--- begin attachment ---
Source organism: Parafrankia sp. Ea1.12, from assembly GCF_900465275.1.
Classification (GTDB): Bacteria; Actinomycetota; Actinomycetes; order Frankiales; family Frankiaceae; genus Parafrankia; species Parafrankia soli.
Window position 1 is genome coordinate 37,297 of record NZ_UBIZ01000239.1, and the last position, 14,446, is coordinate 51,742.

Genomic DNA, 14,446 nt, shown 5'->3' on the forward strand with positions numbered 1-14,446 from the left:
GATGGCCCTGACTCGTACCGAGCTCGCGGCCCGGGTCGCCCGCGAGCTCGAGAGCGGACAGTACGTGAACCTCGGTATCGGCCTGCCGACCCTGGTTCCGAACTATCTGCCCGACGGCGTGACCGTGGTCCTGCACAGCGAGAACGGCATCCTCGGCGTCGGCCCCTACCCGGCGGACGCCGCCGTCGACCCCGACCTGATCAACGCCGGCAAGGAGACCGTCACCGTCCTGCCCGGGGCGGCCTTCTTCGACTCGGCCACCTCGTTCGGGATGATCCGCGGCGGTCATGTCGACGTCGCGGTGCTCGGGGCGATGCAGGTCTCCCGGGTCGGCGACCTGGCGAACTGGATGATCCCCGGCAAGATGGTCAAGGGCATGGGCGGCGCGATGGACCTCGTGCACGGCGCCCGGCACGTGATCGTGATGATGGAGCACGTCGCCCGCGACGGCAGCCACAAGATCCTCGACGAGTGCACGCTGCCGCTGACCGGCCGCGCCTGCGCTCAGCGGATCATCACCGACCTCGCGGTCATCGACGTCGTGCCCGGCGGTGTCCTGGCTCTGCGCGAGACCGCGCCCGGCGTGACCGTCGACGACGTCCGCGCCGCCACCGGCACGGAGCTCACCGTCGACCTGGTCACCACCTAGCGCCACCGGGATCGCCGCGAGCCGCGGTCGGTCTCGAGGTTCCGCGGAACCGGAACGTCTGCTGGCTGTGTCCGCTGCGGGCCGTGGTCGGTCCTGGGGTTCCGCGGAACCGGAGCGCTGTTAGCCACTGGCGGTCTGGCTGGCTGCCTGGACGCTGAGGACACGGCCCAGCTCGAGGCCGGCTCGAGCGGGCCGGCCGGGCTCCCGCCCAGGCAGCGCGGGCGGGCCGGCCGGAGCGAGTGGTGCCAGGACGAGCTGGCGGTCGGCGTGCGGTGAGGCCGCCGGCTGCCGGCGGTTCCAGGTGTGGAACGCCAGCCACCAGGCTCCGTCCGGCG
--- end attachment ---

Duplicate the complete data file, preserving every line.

Source organism: Parafrankia sp. Ea1.12, from assembly GCF_900465275.1.
Classification (GTDB): Bacteria; Actinomycetota; Actinomycetes; order Frankiales; family Frankiaceae; genus Parafrankia; species Parafrankia soli.
Window position 1 is genome coordinate 37,297 of record NZ_UBIZ01000239.1, and the last position, 14,446, is coordinate 51,742.

Genomic DNA, 14,446 nt, shown 5'->3' on the forward strand with positions numbered 1-14,446 from the left:
GATGGCCCTGACTCGTACCGAGCTCGCGGCCCGGGTCGCCCGCGAGCTCGAGAGCGGACAGTACGTGAACCTCGGTATCGGCCTGCCGACCCTGGTTCCGAACTATCTGCCCGACGGCGTGACCGTGGTCCTGCACAGCGAGAACGGCATCCTCGGCGTCGGCCCCTACCCGGCGGACGCCGCCGTCGACCCCGACCTGATCAACGCCGGCAAGGAGACCGTCACCGTCCTGCCCGGGGCGGCCTTCTTCGACTCGGCCACCTCGTTCGGGATGATCCGCGGCGGTCATGTCGACGTCGCGGTGCTCGGGGCGATGCAGGTCTCCCGGGTCGGCGACCTGGCGAACTGGATGATCCCCGGCAAGATGGTCAAGGGCATGGGCGGCGCGATGGACCTCGTGCACGGCGCCCGGCACGTGATCGTGATGATGGAGCACGTCGCCCGCGACGGCAGCCACAAGATCCTCGACGAGTGCACGCTGCCGCTGACCGGCCGCGCCTGCGCTCAGCGGATCATCACCGACCTCGCGGTCATCGACGTCGTGCCCGGCGGTGTCCTGGCTCTGCGCGAGACCGCGCCCGGCGTGACCGTCGACGACGTCCGCGCCGCCACCGGCACGGAGCTCACCGTCGACCTGGTCACCACCTAGCGCCACCGGGATCGCCGCGAGCCGCGGTCGGTCTCGAGGTTCCGCGGAACCGGAACGTCTGCTGGCTGTGTCCGCTGCGGGCCGTGGTCGGTCCTGGGGTTCCGCGGAACCGGAGCGCTGTTAGCCACTGGCGGTCTGGCTGGCTGCCTGGACGCTGAGGACACGGCCCAGCTCGAGGCCGGCTCGAGCGGGCCGGCCGGGCTCCCGCCCAGGCAGCGCGGGCGGGCCGGCCGGAGCGAGTGGTGCCAGGACGAGCTGGCGGTCGGCGTGCGGTGAGGCCGCCGGCTGCCGGCGGTTCCAGGTGTGGAACGCCAGCCACCAGGCTCCGTCCGGCG